OHare said exit inspections could be done at Lake Sylvia and the decontamination unit could be placed there. However, she viewed that location as more inconvenient for boaters coming from other lakes that want to be decontaminated voluntarily. The courtesy decontaminations will open for all lakes in Wright County. She added that there are not enough decontamination units to place at exit points of lakes.
OHare stated although choosing lakes that don’t have AIS would be an option, they can’t put whether they become infested on the shoulders of this plan. Lake Koronis had Starry Stonewort potentially 3-5 years before it was detected. Just because a lake is under the plan, it doesn’t mean the plan wasn’t successful.
Bob Meyer, DNR Assistant Commissioner, has been involved with AIS efforts for many years. Studies were completed on a statewide inspection program and it proved to be very expensive. He viewed this effort as a group of people trying something different. The DNR is willing to work with the County to see what can be learned. If the County approves the Plan, the DNR will do so as well for the remainder of this year’s boating season. He expects the DNR will receive a 2018 Plan request this winter which can be reviewed and changes made based upon what has been learned. The plan could potentially run for half of a year. He viewed the pilot as more of a compliance inspection program as it is currently against the law to transport aquatic macrophytes or invasive species.
Meyer said the County will be monitoring the transient boater population and water related equipment for compliance with State law. The key is to determine how to protect the waters of the State while not inconveniencing users and lakeshore property owners. The DNR is willing to work with the County on moving forward. He said all have the same goal of protecting waters in the State of Minnesota.
Borrell referred to a letter from the DNR outlining things the DNR will not tolerate. For example, a 2.5 hour wait at the inspection site is unacceptable to the DNR. Borrell asked for options if the line becomes long such as those in line are allowed to bypass the inspection or a cursory inspection.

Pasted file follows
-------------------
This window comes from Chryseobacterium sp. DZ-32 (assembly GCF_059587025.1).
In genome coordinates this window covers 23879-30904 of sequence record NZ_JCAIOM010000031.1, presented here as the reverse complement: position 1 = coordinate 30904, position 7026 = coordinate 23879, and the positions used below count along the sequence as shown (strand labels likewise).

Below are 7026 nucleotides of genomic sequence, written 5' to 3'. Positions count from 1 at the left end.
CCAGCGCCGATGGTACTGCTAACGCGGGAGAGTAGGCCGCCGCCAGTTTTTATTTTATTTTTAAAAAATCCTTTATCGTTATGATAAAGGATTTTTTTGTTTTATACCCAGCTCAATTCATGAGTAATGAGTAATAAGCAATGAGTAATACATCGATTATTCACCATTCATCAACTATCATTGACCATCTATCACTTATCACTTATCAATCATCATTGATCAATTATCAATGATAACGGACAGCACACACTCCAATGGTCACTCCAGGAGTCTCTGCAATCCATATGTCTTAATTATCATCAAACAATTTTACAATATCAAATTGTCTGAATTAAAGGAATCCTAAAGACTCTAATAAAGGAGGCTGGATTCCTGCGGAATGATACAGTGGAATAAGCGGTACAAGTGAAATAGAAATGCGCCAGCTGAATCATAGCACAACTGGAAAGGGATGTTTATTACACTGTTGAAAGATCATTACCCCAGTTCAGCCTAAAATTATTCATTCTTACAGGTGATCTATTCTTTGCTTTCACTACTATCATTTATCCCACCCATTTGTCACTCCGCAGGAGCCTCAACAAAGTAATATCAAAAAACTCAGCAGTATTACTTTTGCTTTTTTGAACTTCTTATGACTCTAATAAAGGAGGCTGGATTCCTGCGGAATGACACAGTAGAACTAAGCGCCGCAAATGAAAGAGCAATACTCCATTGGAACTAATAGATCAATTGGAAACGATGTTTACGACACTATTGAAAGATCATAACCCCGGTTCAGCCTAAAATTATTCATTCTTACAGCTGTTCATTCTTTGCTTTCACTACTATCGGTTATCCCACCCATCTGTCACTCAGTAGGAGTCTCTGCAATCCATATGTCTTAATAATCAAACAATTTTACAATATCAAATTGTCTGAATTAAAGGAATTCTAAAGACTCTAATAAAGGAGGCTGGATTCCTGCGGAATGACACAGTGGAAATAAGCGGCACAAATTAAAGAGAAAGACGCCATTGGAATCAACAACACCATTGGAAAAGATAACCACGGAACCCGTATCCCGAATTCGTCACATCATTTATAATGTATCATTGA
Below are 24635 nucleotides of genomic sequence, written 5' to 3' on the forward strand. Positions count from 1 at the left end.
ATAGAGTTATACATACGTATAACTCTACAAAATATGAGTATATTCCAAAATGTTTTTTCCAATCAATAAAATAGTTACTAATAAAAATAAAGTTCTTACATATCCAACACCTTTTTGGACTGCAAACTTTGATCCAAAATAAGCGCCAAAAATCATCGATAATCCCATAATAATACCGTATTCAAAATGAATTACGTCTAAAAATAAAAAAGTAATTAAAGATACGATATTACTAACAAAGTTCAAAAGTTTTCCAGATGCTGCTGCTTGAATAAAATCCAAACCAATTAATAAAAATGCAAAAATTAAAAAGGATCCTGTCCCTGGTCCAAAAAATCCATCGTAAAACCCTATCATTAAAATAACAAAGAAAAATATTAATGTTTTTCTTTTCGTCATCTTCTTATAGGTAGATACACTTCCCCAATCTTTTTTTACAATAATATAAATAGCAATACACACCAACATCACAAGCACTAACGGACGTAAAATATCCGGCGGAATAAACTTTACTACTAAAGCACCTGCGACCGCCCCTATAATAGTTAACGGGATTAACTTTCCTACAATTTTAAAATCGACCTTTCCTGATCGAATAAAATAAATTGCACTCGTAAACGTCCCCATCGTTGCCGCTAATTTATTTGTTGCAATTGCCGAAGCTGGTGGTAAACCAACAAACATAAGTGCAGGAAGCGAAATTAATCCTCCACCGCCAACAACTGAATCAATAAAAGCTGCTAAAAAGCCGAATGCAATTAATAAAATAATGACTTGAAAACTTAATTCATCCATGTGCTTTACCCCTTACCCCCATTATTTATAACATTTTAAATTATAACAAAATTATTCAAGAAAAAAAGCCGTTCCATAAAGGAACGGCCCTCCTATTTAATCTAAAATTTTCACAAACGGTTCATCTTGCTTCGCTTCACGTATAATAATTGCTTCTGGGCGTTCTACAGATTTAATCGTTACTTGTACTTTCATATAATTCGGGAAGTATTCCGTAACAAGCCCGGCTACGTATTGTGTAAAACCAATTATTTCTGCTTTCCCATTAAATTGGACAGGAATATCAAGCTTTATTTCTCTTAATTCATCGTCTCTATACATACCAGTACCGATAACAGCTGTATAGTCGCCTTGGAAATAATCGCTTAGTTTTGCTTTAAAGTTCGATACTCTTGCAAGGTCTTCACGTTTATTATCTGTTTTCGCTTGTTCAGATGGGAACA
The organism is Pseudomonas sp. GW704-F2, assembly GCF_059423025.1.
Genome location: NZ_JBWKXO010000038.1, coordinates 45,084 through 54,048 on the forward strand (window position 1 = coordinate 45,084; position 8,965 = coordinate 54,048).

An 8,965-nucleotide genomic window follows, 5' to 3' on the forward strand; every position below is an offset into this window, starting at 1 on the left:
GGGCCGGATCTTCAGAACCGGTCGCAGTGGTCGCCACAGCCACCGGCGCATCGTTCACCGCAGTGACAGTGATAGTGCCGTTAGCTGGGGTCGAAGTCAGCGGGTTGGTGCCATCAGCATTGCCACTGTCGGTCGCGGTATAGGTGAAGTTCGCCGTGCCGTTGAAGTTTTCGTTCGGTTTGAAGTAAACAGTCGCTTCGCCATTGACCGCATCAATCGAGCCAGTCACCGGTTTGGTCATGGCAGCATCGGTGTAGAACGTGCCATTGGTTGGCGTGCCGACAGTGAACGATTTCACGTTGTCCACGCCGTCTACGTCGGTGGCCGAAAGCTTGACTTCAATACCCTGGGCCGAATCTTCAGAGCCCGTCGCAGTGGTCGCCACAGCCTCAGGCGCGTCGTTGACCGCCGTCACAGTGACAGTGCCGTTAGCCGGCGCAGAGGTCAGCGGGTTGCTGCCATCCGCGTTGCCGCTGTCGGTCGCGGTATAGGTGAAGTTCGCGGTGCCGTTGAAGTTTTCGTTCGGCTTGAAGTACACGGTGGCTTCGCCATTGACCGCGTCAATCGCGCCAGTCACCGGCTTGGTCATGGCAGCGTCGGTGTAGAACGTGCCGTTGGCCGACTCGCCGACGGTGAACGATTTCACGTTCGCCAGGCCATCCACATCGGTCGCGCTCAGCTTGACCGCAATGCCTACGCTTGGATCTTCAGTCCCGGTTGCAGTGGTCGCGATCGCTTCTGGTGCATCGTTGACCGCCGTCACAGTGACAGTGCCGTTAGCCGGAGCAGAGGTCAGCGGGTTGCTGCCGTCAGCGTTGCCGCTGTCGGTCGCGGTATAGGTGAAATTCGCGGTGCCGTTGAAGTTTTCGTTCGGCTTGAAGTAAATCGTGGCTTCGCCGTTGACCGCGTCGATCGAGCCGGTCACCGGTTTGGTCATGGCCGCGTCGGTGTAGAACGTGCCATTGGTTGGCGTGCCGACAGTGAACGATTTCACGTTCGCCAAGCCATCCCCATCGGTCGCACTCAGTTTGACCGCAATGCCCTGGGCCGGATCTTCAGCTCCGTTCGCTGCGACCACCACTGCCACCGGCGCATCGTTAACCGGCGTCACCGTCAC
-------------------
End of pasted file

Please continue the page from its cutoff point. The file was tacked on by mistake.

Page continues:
Meyer responded that the County’s Ordinance requires inspection prior to watercraft entering those water bodies. State statute requires adequate staffing to minimize wait times and to provide adequate hours of operation at inspection stations. An option would be to provide more people at peak times. Technically, without an inspection those people would be in violation of the County’s Ordinance. Borrell said the County may need to look at that part of the Ordinance to include language to address that potential. OHare said their evaluation process will be detailed and evaluated monthly.
Commissioner Potter joined the meeting at 9:57 A.M.
Chris Hector, President of Greater Lake Sylvia Association. Hector said the current DNR protocols for ramp inspections and required decontaminations allow for a 15-minute exception to delay a boater. The same standards apply with this Plan. In the guidance area of the DNR plans, it says to use best judgement and sets a time limit. A triage would be used at that point to get people through the lines and on their way. DNR Assistant Commissioner Bob Meyer said the DNR’s guidance recommends a delay or reasonable wait time, including travel time to the inspection station, of no more than half an hour. This will be evaluated and different protocols may need to be developed based on the information.
Commissioner Daleiden called for further public comment. Hearing none, discussion was resumed by the Board.
Borrell questioned the process used for changes to the Ordinance. Greg Kryzer, Assistant County Attorney, said any change to the Ordinance would require a public hearing and 10 days published notice. His recommendation was to approve the Plan for 2017 and any changes to the Ordinance could be presented during the winter. Borrell said he understands that inspectors are now using discretion on inspections and he feels it is wise if they have that latitude. He asked whether the Ordinance allows for that latitude. Kryzer said it comes down to the discretion of the inspectors who have been certified through the DNR. Borrell said is there is a long line, he understands they completed a more cursory inspection.